9. New discoveries about brain-hand connection sought to improve therapies, treatments, prosthetics
10. Autism risk gene linked to differences in brain structure
11. Amyloid beta in the brain of individuals with Alzheimers disease
Post Your Comments:
*Name:
*Comment:
*Email:
Related Image:
Brain tumor invasion along blood vessels may lead to new cancer treatments
(Date:3/10/2016)... 2016 --> ... "Identity and Access Management Market by Component (Provisioning, Directory ... by Organization Size, by Deployment, by Vertical, and by ... The market is estimated to grow from USD 7.20 ... at a Compound Annual Growth Rate (CAGR) of 12.2% ...
(Date:3/9/2016)... 2016 This BCC Research report provides an ... RNA Sequencing (RNA Seq) market for the years 2015, ... and reagents, data analysis, and services. Use ... RNA-Sequencing market such as RNA-Sequencing tools and reagents, RNA-Sequencing ... affecting each segment and forecast their market growth, future ...
(Date:3/9/2016)... PALM BEACH GARDENS, Fla. , March 9, ... of identity management authentication and enrollment solutions, today ... proven DigitalPersona ® Altus multi-factor ... enable IT and InfoSec managers to step-up security ... friction.  Washington, DC ...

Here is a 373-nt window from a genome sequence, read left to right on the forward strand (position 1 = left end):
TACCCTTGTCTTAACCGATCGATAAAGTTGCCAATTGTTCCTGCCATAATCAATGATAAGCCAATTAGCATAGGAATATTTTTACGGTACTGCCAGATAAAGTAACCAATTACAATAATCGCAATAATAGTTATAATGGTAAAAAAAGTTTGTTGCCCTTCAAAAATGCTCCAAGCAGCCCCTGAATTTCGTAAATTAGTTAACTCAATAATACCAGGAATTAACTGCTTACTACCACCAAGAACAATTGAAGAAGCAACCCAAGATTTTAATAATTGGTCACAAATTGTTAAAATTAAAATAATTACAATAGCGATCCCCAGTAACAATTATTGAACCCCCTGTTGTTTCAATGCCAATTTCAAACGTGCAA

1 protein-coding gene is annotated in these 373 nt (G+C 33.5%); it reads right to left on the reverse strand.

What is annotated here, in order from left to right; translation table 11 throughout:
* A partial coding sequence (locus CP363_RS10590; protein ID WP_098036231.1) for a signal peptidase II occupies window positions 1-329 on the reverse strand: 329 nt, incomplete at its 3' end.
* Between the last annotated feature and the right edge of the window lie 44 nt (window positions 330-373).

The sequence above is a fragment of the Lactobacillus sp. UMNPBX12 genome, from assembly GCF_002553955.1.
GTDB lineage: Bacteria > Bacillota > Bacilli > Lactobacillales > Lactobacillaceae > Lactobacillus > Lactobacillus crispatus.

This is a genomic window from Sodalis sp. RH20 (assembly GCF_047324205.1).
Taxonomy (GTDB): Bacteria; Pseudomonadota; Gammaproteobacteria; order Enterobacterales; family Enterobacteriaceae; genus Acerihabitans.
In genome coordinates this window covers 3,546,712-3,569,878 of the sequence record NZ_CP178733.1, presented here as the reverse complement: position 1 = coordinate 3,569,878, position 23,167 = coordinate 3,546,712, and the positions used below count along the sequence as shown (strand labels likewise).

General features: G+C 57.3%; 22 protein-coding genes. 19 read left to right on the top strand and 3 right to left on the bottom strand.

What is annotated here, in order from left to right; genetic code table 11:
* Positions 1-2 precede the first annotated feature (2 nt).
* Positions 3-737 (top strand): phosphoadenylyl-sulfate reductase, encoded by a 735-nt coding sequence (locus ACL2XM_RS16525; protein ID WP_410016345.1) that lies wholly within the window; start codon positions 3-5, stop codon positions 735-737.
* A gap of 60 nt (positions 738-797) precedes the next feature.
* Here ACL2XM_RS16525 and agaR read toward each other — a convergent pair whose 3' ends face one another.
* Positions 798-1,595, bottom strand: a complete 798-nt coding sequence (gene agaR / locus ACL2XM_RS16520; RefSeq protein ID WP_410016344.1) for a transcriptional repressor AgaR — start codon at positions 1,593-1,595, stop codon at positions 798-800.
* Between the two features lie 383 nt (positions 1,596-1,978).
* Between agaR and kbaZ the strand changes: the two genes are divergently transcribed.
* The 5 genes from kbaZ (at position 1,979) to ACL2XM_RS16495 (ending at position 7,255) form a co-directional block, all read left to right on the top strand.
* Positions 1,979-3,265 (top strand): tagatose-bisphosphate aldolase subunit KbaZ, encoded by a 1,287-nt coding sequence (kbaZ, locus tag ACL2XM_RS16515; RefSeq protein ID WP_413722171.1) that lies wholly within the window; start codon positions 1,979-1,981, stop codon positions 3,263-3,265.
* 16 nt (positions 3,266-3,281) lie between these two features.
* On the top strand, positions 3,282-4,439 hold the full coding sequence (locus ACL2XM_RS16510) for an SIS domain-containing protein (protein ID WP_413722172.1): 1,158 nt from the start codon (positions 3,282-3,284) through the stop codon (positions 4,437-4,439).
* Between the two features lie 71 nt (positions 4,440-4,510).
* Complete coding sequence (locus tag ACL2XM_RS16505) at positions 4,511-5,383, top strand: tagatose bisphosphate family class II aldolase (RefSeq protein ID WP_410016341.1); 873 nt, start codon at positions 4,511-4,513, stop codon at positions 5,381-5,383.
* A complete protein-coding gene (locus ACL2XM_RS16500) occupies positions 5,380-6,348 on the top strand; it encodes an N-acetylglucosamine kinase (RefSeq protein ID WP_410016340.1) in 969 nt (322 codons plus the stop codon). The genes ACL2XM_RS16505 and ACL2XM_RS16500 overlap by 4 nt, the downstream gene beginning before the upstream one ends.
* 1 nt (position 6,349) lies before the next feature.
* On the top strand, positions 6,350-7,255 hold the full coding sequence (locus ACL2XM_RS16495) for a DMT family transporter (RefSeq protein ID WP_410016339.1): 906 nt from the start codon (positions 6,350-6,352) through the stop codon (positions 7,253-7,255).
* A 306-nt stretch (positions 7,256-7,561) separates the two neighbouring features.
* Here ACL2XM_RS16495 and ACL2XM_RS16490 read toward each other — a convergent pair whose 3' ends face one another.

Breaking Biology News(10 mins):
(Date:5/27/2016)... READING, England , May ... ( http://www.indegene.com ), ein führender Anbieter von ... Life-Science-Branche, Pharmaunternehmen und Gesundheitsorganisationen, und TranScrip ( ... innovativen wissenschaftlichen Support-Services für den gesamten Produktlebenszyklus, ... heute den Ausbau ihrer bestehenden Allianz an. ...
(Date:5/26/2016)... YORK , May 26, 2016 ... investors see value in this space. Today,s pre-market research on ... equities: Radius Health Inc. (NASDAQ: RDUS ), Cerus ... ARWR ), and Five Prime Therapeutics Inc. (NASDAQ: ... stock technical briefings at: http://www.activewallst.com/ ...
(Date:5/25/2016)... ... May 25, 2016 , ... Thailand’s ... at BIO 2016 in San Francisco. Located at booth number 7301, representatives from ... answer questions and discuss the Thai biotechnology and life sciences sector. , ...
(Date:5/25/2016)... ... May 25, 2016 , ... WEDI, the nation’s leading authority ... announced that Charles W. Stellar has been named by the WEDI Board of Directors ... 2016. As an executive leader with more than 35 years of experience in healthcare, ...
Breaking Biology Technology: